Finally Teal'c entered, an ammo case under his arm and his staff weapon, it's tip now closed. He was a big man, round jowls, dark skined and completely bald. The gold emblem on his forehead had blood collected in the grooves, and he was heavily bandaged over his left shoulder. As he placed the case, carefully, on the counter, O'Neill could see that the bandaging was even heavier over his shoulder blade. Each movement of his arm would cause agony, but Teal'c, as always, did not give vent to his pain. It was just not his way. He then stood by the door. He was relapsing into old habits.

The last person though shut the door behind her, and then leaned against it, signing heavily. She was dressed in a grey body stocking, no arms, that run from high on her neck down into the black leather boots that stopped just below her knees. Over this she wore a conforming black armour vest, covering her entire torso, from a few inches below her neck down to her crotch. It looked almost like a one-piece bathing suit. She also wore long gloves made of the same material as the body stocking, running from mid-upper arm down and under her fingerless black gloves. The strangest thing about her though was her hair. It was a bright, vibrate red, the sort of colour that it took dyes to get normally, but this was her natural colour. The hair of her eyebrows was a couple of shades darker, as were her eyelashes.

She was also heavily armed. Strapped to her left thigh was the scabbard for one of the newest stun rods, capable of rendering a fully-grown man incapable of movement for several seconds. On her right was a holstered Glock pistol, and O'Neill knew that she also had a brace of submachine guns at the small of her back. In contrast, the M249 SAW she held in her right hand seemed massive, the end of its barrel almost reaching the floor.

Suddenly she groaned and her left hand moved to her right side.

"You okay Regina?" The young black man had looked up at her when she groaned.

"Yeah, Rick, I'm okay." She replied. She straightened and seemed to push the pain back. "How's Gail?"

Rick turned back to the man he had been helping. "Not good, but he survived Ibis Island with worse than this, so he should be okay."

The brunette woman got up at this point. "Here, let me take a look." She said, advancing on Regina.

"Really, I'm fin..aahh!" Regina gasped, her hand going back to her side, and she almost dropped the SAW.

O'Neill quickly walked over and took the SAW from her, as the other woman took Regina's shoulders. "Go with Dr Fraiser, Regina. Or do I have to make it an order?" he said, a mock threatening tone in his voice.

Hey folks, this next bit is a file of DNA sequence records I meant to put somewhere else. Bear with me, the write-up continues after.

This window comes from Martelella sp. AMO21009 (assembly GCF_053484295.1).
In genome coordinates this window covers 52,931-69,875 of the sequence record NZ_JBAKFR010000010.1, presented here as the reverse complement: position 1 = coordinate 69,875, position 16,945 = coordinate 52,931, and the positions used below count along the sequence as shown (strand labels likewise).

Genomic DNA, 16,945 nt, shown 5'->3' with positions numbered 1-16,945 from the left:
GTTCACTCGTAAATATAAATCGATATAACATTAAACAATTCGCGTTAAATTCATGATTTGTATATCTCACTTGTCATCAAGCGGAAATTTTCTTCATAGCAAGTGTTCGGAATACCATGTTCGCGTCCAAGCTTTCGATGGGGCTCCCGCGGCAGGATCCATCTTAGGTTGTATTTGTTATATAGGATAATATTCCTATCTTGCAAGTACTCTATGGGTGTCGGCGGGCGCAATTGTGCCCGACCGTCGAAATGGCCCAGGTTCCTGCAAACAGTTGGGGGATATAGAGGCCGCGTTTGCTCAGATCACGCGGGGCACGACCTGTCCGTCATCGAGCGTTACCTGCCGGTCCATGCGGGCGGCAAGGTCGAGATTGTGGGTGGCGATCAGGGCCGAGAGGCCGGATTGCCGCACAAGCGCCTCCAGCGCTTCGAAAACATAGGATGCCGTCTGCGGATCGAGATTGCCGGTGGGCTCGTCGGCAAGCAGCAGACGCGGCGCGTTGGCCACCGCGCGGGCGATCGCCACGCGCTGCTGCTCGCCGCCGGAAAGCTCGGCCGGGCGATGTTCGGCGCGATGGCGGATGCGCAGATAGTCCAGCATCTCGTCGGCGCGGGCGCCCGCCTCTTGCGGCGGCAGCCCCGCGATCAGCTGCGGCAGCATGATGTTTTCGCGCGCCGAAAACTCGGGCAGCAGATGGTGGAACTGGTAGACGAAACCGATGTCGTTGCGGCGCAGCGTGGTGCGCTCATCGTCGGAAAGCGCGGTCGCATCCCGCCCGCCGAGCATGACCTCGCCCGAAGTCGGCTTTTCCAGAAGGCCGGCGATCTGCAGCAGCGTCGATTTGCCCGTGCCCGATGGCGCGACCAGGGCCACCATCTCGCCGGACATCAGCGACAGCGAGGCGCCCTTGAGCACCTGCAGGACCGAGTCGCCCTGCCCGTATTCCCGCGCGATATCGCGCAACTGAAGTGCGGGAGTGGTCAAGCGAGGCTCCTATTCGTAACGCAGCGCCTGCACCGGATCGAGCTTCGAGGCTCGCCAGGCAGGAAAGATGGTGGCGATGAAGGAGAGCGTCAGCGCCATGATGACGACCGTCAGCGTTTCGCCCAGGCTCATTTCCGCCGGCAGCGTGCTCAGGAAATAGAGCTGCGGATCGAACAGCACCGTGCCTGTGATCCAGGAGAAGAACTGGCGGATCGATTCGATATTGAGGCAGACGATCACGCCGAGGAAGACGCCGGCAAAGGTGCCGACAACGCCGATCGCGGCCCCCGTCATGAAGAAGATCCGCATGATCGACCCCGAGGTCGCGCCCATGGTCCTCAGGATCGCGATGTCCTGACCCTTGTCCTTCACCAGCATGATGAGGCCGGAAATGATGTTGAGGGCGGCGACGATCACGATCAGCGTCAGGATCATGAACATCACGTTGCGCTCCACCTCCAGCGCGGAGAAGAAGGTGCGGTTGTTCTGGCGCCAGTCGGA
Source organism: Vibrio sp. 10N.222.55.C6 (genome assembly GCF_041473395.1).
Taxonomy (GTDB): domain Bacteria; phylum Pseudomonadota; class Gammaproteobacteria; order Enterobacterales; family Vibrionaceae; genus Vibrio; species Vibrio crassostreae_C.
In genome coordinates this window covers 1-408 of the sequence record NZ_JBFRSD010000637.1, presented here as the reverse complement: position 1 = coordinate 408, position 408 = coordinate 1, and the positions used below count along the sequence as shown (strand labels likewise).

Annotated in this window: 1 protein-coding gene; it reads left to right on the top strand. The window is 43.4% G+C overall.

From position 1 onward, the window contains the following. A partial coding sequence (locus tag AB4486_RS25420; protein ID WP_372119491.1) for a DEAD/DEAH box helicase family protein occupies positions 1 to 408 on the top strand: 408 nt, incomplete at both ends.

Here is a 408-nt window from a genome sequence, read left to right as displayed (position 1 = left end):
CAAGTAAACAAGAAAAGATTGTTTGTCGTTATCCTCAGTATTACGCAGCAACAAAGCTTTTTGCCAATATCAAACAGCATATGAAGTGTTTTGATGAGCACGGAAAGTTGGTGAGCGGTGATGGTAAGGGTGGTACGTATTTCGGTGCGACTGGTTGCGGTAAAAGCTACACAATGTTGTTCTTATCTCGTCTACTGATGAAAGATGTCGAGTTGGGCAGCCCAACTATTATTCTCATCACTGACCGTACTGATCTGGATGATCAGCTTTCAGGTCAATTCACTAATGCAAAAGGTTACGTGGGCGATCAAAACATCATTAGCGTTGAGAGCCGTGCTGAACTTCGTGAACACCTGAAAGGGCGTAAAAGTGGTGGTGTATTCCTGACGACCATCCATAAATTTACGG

Regina looked up at him. "Nice try Colonel, but wrong division. I don't report to the US Air Force" she replied with a scathing look, and then groaned again.

"Well, you'll at least listen to this one." He turned to Janet. "There are more comfortable couches in the room though there." He pointed at the far archway leading to the lounge area.

"Thanks Colonel." Said Janet. Slowly she guided Regina though to the other room.

O'Neill watched them go, and then heard a low chuckle coming from one side. He turned to Rick, seeing that he was the one chuckling, while even Gail, the pale haired man, also seemed amused. Slightly.

"Never thought I'd see the day when Regina couldn't handle the pain anymore, and needs help to get to a doctor." He said in reply to Jacks queried look.

"I heard that!" Came Regina's voice from the other room. Rick just looked smug.

"Tough woman?" Jack asked.

"You could say that." Rick shrugged. "She definitely hates to show any weakness, no matter much she suffers."

"Figures. What was Ibis Island?"

Rick hesitated. "That's Classified."

"That's not good enough. I know about a lot of classified stuff. What happened?"

"I can't tell you." Rick visibly squirmed.

"Anything like what's happening now?" Jack pushed.

Rick just nodded. "Something similar to it, yeah."

Jack sighed, then went and sat back down on the barstool. He turned and looked over at the British man. "Got any more special tricks up your sleeves?"

The man looked up, a faint smile on his face. "Sorry, I ran out a while ago. There may have been more in my car, but…" his voice trailed off.

"Yeah, I know."

Slowly Jack looked over all of the others in the room. Some he knew well, others barely. Each one had come from different backgrounds, different lives. But they all had one thing in common. 'We have survived this far,' thought Jack. 'Now we just have to survive the night, then the day after, and the day after that….'

Slowly he rested his head in his hand as he thought over what had happened in the last 20 hours…


DR: Well, there we go for now. In a week, we'll see how the one set of characters got into this mess...Oh, and the more reviews I get, the more likely that I'll finish this story...XD